Growth and species interactions of Eucalyptus pellita in a mixed and monoculture plantation in the humid tropics of north Queensland
Post-print of: Bristow, M, Vanclay, JK, Brooks, LO & Hunt, M 2006, 'Growth and species interactions of Eucalyptus pellita in a mixed and monoculture plantation in the humid tropics of north Queensland', Forest Ecology and Management, vol. 233, no. 2-3, pp. 285-294.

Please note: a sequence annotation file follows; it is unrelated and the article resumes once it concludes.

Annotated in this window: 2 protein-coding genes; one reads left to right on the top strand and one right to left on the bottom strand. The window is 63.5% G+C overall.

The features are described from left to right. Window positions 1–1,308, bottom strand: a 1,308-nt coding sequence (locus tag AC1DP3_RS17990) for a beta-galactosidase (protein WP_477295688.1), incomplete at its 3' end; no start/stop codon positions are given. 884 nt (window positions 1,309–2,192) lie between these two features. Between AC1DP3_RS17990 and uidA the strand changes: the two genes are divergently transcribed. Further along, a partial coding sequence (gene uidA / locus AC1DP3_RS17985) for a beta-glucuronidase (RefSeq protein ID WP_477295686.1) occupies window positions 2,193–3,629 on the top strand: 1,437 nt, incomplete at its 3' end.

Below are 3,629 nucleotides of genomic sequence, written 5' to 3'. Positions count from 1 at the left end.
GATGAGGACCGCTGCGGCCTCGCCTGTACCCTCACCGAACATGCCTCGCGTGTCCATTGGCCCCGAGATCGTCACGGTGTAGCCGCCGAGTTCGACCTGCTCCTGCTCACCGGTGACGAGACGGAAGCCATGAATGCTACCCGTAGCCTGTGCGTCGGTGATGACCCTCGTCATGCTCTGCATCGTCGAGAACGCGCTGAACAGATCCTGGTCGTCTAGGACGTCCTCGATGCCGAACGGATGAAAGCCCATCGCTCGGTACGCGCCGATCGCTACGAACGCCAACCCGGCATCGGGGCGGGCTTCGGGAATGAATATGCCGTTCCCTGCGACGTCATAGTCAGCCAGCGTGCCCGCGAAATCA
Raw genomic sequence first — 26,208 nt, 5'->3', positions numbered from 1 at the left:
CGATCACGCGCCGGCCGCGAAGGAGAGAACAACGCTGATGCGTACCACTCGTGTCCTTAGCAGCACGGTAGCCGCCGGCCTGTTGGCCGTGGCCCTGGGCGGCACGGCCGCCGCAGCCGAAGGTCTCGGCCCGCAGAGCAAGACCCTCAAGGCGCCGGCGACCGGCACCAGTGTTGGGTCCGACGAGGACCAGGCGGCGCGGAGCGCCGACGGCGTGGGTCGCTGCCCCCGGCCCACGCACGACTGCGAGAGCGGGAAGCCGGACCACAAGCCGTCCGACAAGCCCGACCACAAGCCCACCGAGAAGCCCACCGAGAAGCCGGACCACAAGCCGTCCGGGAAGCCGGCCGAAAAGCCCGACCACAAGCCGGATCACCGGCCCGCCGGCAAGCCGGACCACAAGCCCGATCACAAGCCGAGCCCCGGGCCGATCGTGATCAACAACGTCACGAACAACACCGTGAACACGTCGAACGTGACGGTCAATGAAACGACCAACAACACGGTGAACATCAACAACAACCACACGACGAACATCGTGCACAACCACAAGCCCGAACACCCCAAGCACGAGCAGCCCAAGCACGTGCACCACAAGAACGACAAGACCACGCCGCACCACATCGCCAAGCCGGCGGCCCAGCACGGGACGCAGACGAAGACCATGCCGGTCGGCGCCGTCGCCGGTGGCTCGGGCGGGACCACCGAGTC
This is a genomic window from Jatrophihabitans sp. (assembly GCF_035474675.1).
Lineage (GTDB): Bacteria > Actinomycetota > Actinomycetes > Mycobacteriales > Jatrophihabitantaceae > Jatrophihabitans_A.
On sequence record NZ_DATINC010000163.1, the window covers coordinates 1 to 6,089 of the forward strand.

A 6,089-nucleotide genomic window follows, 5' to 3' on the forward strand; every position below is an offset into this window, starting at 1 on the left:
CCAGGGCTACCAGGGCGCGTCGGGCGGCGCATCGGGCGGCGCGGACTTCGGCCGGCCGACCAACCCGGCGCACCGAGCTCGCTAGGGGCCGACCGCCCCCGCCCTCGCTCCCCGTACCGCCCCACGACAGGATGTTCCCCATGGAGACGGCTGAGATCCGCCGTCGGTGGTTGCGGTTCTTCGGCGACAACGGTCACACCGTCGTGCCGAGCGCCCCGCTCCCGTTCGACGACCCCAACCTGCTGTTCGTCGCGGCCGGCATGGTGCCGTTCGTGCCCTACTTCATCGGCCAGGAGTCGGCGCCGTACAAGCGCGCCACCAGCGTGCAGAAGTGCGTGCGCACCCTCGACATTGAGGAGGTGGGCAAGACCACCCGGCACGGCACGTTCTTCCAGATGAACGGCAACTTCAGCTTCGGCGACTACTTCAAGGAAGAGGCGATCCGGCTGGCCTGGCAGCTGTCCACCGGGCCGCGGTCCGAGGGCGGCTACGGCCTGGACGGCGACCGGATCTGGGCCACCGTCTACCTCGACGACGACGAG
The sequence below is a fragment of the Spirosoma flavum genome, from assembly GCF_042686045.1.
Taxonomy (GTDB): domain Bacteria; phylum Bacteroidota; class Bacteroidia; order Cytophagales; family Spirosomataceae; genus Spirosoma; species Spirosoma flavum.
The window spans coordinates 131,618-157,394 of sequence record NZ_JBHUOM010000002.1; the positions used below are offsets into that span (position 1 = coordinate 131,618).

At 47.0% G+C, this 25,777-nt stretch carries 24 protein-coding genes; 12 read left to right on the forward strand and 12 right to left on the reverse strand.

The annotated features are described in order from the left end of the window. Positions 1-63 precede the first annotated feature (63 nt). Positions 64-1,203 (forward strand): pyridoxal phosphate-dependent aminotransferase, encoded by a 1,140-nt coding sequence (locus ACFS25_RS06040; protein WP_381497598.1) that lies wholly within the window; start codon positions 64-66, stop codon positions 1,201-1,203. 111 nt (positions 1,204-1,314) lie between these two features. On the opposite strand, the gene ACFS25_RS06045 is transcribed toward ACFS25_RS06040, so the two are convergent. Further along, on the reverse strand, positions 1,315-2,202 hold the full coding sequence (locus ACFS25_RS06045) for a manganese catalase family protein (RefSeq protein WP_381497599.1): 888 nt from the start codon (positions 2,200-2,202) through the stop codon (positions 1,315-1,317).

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This study investigated whether mixed-species designs can increase the growth of a tropical eucalypt when compared to monocultures. Monocultures of Eucalyptus pellita (E) and Acacia peregrina (A) and mixtures in various proportions (75E:25A, 50E:50A, 25E:75A) were planted in a replacement series design on the Atherton Tablelands of north Queensland, Australia. High mortality in the establishment phase due to repeated damage by tropical cyclones altered the trial design. Effects of experimental designs on tree growth were estimated using a linear mixed effects model with restricted maximum likelihood analysis (REML). Volume growth of individual eucalypt trees were positively affected by the presence of acacia trees at age five years and this effect generally increased with time up to age 10 years. However, the stand volume and basal area increased with increasing proportions of E. pellita, due to its larger individual tree size. Conventional analysis did not offer convincing support for mixed-species designs. Preliminary individual-based modelling using a modified Hegyi competition index offered a solution and an equation that indicates acacias have positive ecological interactions (facilitation or competitive reduction), and definitely do not cause competition like a eucalypt. These results suggest that significantly increased in growth rates could be achieved with mixed-species designs. This statistical methodology could enable a better understanding of species interactions in similarly altered experiments, or undesigned mixed-species plantations.